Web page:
So here we are while on holiday in England spending a few days in the IOW. We've only been here a couple of days but this recce has already been extremely valuable. We've found two towns that we really like - Ryde, where we are staying, and East Cowes. We've also eliminated two towns that looked promising on paper - Shanklin and Sandown. The negatives are the same for each; they are too hilly for my present and future needs, plus both are holiday resorts with little else to offer. Tomorrow we head off to two more, St Helen's and Bembridge, and then we might drop in on an estate agent or two to discuss what we would be talking about in terms of our likely price range.
One thing that we are very encouraged by is the comprehensive bus network between all the main towns - we bought ourselves seven day passes that allow us just to hop on and off buses as we please. Of course when we are back in the UK we will be eligible for senior bus passes that will allow us to travel for free. This is important because we want to avoid the expense of buying and running a car.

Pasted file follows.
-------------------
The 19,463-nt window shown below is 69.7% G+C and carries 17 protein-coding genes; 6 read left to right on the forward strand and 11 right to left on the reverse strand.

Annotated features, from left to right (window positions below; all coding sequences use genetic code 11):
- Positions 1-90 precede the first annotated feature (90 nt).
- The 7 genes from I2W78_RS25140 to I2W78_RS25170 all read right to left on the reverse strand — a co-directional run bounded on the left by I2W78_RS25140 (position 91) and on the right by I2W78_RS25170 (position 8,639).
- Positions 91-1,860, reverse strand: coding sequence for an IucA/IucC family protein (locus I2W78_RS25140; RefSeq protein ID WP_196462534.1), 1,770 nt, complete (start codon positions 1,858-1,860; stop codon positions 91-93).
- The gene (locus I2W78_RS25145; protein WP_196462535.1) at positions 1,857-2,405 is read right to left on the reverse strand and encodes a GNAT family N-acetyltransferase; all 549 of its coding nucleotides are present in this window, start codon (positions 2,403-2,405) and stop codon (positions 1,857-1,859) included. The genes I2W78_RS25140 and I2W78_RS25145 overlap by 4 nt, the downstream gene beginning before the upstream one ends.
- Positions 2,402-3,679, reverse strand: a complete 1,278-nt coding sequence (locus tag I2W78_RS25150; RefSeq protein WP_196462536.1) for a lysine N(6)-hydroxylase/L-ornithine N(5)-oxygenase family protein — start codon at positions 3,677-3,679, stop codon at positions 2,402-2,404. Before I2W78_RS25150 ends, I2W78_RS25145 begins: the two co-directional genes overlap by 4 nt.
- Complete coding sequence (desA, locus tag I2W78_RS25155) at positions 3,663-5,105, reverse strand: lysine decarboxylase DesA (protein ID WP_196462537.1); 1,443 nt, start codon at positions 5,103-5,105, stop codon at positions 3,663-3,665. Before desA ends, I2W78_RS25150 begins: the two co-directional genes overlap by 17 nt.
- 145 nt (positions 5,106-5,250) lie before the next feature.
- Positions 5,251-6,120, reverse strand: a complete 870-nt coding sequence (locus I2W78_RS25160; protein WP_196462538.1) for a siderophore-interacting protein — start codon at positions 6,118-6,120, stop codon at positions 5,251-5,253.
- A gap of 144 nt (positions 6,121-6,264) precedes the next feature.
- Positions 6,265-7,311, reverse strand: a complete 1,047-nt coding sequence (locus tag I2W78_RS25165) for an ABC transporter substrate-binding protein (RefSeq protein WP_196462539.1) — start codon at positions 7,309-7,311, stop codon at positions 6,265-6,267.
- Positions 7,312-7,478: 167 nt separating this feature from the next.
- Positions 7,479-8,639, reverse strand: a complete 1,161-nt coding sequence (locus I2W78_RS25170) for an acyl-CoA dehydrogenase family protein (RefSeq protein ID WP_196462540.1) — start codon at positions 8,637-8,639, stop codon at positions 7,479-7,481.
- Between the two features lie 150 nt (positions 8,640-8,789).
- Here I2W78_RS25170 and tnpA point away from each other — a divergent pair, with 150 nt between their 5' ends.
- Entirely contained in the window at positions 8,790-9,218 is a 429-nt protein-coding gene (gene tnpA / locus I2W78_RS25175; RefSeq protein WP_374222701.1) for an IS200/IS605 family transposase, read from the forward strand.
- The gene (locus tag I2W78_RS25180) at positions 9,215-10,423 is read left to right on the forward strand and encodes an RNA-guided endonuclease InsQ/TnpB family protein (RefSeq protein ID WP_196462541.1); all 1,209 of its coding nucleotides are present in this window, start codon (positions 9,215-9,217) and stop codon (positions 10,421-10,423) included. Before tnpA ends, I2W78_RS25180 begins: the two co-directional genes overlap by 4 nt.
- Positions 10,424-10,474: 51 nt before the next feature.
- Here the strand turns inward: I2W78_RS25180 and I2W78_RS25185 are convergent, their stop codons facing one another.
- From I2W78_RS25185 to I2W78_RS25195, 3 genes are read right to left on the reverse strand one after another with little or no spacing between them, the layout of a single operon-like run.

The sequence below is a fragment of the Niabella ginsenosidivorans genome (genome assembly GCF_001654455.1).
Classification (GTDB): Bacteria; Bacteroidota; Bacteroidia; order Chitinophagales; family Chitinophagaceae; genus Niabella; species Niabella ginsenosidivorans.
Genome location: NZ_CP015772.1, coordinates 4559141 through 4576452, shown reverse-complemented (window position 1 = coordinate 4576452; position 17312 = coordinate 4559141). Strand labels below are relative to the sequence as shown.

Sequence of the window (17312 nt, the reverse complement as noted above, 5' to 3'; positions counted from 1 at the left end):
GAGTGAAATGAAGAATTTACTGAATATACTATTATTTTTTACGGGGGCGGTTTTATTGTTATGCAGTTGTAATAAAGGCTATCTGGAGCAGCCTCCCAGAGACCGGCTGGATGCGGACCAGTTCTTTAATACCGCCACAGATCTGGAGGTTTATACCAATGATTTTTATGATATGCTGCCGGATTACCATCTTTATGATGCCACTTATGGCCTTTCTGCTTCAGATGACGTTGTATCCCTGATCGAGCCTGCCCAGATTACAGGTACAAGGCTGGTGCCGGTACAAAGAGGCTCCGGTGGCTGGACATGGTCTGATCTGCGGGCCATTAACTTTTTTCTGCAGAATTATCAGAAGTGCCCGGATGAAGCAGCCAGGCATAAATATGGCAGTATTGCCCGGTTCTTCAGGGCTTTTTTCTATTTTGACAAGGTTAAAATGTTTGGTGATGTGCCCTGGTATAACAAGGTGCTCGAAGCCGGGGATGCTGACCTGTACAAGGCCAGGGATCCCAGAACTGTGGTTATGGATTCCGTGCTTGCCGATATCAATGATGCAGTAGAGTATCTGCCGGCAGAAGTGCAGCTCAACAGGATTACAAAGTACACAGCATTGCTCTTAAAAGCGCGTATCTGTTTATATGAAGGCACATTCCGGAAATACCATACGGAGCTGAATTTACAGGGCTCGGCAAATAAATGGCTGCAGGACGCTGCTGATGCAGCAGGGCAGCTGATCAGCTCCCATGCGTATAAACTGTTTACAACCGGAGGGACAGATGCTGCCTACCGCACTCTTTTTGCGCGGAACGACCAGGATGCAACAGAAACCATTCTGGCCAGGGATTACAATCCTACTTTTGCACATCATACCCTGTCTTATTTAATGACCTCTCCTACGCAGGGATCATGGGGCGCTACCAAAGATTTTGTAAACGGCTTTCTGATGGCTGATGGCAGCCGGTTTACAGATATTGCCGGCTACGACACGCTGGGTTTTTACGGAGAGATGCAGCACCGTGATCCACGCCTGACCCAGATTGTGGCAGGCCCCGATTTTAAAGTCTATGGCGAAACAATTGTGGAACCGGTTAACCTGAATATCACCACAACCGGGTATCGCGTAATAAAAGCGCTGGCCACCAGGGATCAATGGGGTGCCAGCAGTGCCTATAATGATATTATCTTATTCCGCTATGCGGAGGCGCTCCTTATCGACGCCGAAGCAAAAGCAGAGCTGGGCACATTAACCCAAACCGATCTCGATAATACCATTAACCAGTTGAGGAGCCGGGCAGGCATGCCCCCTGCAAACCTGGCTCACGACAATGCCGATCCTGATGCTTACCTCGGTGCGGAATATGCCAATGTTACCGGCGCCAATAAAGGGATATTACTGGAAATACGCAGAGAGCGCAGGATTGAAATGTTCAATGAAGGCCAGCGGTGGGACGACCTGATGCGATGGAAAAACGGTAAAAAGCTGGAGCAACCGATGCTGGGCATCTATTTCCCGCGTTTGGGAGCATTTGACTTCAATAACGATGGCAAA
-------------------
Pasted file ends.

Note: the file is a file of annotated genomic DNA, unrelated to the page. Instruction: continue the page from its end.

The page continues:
I've not been able to access wi-fi in the B & B as it's fine in some rooms but not in others, including ours, but I'll post this as soon as I have wi-fi. Including the view from our window.



Frigiliana is in shock. This morning the Guardia Civil were called out to a house in the campo just beyond the village. The owners - a well-known and respected local couple in their seventies - had been found dead. Rumours are flying around as they do at times like this but what is fact and what is speculation, it is hard to say.
The village will now observe two days of mourning, and people are invited to gather outside the town hall at midday tomorrow for a one-minute silence.


No Smoke Without Fire?